Whatever you start with, make sure you pay attention to all the safety warnings in the manual; make sure you have the proper gear (helmet, gloves, etc.). Make sure that early on you get someone knowledgeable to look over your shoulder and help you know whether you are really making good welds, and to catch bad habits before they become too embedded. Start out by making some small and non-structural-safety projects -- building a small welding cart to put your new welder on is a good first project; you can get plans on the Lincoln Electric website, among other places.
One last word of warning: welding can be highly addictive to susceptible persons.

I
MIG
migs',
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Don't move on. Perhaps you're getting more hazing than deserved--everyone here was a rank beginner at one time. If you stick around, you'll find this newsgroup usually does not react this way and that all levels of experience are respected.
The gist of the messages is that you should not weld up a vehicle or trailer, or anything that could hurt someone if a weld fails. This is doubly important for a road vehicle that, if one of your welds fails, could possibly hurt someone else too.
Welding is great and you don't have to be a professional to have a lot of fun and make useful stuff and do repairs around the house or farm. So, like someone else wrote, take an evening community college course. You'll learn the safety basics, basic welding processes and techniques, and you'll be using the colleges consumables for the most wasteful part of the learning curve.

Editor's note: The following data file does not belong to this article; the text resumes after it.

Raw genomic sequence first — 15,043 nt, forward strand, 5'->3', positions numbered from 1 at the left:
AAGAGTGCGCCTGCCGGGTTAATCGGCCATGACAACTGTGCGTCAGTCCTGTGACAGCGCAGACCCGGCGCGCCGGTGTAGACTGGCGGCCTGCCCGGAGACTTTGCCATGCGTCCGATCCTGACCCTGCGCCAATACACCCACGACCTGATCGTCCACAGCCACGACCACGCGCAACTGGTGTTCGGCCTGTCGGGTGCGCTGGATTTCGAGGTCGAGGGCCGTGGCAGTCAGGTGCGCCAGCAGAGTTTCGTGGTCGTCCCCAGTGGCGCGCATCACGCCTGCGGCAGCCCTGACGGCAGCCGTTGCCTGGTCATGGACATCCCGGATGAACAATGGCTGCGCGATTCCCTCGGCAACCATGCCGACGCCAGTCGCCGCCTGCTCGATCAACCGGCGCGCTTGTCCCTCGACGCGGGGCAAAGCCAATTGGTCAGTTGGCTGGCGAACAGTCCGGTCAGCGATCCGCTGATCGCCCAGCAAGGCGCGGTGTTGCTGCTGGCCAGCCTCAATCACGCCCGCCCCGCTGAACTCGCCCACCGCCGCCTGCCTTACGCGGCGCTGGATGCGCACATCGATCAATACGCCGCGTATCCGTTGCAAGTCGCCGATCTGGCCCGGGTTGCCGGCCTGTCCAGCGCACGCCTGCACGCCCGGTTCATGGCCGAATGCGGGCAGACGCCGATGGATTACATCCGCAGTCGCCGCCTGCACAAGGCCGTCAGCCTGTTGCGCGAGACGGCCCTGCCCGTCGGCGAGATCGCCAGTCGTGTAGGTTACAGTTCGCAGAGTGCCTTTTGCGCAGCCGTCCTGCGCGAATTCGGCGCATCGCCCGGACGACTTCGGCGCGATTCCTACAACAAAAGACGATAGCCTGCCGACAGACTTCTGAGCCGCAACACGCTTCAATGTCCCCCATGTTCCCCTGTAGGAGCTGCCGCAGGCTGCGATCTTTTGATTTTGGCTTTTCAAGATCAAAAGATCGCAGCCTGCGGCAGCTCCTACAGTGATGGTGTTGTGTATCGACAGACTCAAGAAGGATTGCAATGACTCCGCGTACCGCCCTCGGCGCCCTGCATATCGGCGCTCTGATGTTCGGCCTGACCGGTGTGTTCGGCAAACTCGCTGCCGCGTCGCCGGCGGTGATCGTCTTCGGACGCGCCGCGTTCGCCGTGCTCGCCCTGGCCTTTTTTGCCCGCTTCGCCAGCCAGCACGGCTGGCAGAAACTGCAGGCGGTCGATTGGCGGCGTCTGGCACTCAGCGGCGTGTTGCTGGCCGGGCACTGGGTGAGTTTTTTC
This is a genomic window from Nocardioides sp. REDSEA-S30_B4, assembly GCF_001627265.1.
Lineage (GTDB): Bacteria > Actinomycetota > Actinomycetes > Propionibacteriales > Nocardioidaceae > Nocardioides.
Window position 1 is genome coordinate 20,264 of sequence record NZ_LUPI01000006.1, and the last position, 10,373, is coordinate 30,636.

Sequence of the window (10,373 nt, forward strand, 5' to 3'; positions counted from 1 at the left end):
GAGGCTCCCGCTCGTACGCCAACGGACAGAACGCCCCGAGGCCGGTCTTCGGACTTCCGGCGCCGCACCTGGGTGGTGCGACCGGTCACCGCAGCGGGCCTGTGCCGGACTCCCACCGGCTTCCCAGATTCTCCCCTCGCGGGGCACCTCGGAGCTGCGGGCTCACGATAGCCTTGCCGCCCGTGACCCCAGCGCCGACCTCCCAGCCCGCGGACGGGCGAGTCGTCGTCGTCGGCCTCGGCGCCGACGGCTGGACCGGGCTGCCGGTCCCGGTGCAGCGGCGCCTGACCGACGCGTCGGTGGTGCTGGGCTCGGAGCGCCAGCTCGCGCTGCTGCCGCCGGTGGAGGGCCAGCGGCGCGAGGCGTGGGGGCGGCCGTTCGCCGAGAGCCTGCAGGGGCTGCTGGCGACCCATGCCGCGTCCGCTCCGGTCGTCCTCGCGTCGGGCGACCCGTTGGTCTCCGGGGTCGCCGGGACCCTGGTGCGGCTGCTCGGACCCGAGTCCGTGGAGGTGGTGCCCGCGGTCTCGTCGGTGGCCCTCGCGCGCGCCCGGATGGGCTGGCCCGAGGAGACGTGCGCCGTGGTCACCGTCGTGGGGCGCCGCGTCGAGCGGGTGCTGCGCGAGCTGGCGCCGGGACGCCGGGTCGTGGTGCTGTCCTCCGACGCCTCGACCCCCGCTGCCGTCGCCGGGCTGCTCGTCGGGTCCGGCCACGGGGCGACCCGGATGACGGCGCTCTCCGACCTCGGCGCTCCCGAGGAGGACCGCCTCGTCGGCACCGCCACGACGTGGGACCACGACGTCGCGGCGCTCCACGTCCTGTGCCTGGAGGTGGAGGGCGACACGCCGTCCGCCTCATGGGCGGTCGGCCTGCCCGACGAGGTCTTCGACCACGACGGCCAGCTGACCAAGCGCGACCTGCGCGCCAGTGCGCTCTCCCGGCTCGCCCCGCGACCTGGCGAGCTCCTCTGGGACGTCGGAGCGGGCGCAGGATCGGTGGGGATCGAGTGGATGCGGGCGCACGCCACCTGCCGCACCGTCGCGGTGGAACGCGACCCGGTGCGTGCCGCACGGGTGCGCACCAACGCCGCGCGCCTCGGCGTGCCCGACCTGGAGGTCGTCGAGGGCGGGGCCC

I've been welding almost every weekend for about 3 years and am getting quite good at some stuff. No way would I take on a vehicle. A few years back a guy cut, fitted, and tack welded up a trailer. Then, he hired an experienced professional to come by his place to do the welding. (I cannot recall who this was, unfortunately, but he's a smart man.) He wrote that he saved tons of money, got the pleasure from the set-up work, and learned tons by working alongside the professional weldor as he completed the work. You could do that! And you'd know the welds were okay.
Best, David Todtman

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res0jhe2 wrote:

You could try the 'alt.kissmyassgoodbye' group - I think that is the one you are going to need if you ignore the very good advice already posted
David